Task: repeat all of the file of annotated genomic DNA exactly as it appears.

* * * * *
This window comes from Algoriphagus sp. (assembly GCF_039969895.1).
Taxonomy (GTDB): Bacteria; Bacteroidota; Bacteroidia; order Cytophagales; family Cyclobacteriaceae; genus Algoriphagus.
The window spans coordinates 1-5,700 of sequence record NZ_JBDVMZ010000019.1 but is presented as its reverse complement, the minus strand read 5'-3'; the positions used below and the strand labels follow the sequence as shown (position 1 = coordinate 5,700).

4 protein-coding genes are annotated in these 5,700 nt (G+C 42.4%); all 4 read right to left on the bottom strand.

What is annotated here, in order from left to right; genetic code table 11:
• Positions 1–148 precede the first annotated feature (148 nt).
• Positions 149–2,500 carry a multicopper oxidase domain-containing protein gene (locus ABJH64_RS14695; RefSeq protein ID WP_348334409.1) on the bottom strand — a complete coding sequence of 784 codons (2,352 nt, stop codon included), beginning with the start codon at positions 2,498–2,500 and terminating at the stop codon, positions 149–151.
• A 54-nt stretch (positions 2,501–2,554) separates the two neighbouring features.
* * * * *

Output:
This window comes from Algoriphagus sp. (assembly GCF_039969895.1).
Taxonomy (GTDB): Bacteria; Bacteroidota; Bacteroidia; order Cytophagales; family Cyclobacteriaceae; genus Algoriphagus.
The window spans coordinates 1-5,700 of sequence record NZ_JBDVMZ010000019.1 but is presented as its reverse complement, the minus strand read 5'-3'; the positions used below and the strand labels follow the sequence as shown (position 1 = coordinate 5,700).

4 protein-coding genes are annotated in these 5,700 nt (G+C 42.4%); all 4 read right to left on the bottom strand.

What is annotated here, in order from left to right; genetic code table 11:
• Positions 1–148 precede the first annotated feature (148 nt).
• Positions 149–2,500 carry a multicopper oxidase domain-containing protein gene (locus ABJH64_RS14695; RefSeq protein ID WP_348334409.1) on the bottom strand — a complete coding sequence of 784 codons (2,352 nt, stop codon included), beginning with the start codon at positions 2,498–2,500 and terminating at the stop codon, positions 149–151.
• A 54-nt stretch (positions 2,501–2,554) separates the two neighbouring features.